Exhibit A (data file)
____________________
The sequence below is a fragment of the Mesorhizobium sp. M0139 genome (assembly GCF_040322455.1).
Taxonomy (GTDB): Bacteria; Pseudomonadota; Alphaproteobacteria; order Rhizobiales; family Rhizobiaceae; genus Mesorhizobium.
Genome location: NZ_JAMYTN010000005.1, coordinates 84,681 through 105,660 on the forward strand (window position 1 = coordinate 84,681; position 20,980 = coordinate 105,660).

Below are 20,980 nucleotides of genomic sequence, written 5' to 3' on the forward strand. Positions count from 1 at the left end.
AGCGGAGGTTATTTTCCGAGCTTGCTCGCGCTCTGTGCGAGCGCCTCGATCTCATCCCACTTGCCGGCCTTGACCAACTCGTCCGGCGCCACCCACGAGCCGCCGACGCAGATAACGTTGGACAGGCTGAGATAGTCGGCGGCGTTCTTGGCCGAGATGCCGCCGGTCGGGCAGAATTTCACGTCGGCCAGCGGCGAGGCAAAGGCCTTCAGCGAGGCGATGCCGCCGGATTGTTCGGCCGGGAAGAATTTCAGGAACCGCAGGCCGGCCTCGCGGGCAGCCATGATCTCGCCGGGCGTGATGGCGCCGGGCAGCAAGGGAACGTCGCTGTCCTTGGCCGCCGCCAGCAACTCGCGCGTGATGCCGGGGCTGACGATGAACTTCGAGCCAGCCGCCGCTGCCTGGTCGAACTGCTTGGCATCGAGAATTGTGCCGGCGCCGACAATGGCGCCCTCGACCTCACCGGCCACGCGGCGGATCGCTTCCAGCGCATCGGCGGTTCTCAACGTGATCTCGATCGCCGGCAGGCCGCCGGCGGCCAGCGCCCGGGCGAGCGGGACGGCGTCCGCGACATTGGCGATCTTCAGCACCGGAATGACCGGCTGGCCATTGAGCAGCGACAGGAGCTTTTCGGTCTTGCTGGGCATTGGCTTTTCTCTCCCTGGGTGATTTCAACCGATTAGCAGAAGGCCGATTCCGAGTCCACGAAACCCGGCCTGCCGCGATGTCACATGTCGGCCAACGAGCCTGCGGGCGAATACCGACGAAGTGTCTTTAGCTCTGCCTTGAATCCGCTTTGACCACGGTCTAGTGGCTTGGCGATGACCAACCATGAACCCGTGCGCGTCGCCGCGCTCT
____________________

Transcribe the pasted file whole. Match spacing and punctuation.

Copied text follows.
The sequence below is a fragment of the Mesorhizobium sp. M0139 genome (assembly GCF_040322455.1).
Taxonomy (GTDB): Bacteria; Pseudomonadota; Alphaproteobacteria; order Rhizobiales; family Rhizobiaceae; genus Mesorhizobium.
Genome location: NZ_JAMYTN010000005.1, coordinates 84,681 through 105,660 on the forward strand (window position 1 = coordinate 84,681; position 20,980 = coordinate 105,660).

Below are 20,980 nucleotides of genomic sequence, written 5' to 3' on the forward strand. Positions count from 1 at the left end.
AGCGGAGGTTATTTTCCGAGCTTGCTCGCGCTCTGTGCGAGCGCCTCGATCTCATCCCACTTGCCGGCCTTGACCAACTCGTCCGGCGCCACCCACGAGCCGCCGACGCAGATAACGTTGGACAGGCTGAGATAGTCGGCGGCGTTCTTGGCCGAGATGCCGCCGGTCGGGCAGAATTTCACGTCGGCCAGCGGCGAGGCAAAGGCCTTCAGCGAGGCGATGCCGCCGGATTGTTCGGCCGGGAAGAATTTCAGGAACCGCAGGCCGGCCTCGCGGGCAGCCATGATCTCGCCGGGCGTGATGGCGCCGGGCAGCAAGGGAACGTCGCTGTCCTTGGCCGCCGCCAGCAACTCGCGCGTGATGCCGGGGCTGACGATGAACTTCGAGCCAGCCGCCGCTGCCTGGTCGAACTGCTTGGCATCGAGAATTGTGCCGGCGCCGACAATGGCGCCCTCGACCTCACCGGCCACGCGGCGGATCGCTTCCAGCGCATCGGCGGTTCTCAACGTGATCTCGATCGCCGGCAGGCCGCCGGCGGCCAGCGCCCGGGCGAGCGGGACGGCGTCCGCGACATTGGCGATCTTCAGCACCGGAATGACCGGCTGGCCATTGAGCAGCGACAGGAGCTTTTCGGTCTTGCTGGGCATTGGCTTTTCTCTCCCTGGGTGATTTCAACCGATTAGCAGAAGGCCGATTCCGAGTCCACGAAACCCGGCCTGCCGCGATGTCACATGTCGGCCAACGAGCCTGCGGGCGAATACCGACGAAGTGTCTTTAGCTCTGCCTTGAATCCGCTTTGACCACGGTCTAGTGGCTTGGCGATGACCAACCATGAACCCGTGCGCGTCGCCGCGCTCT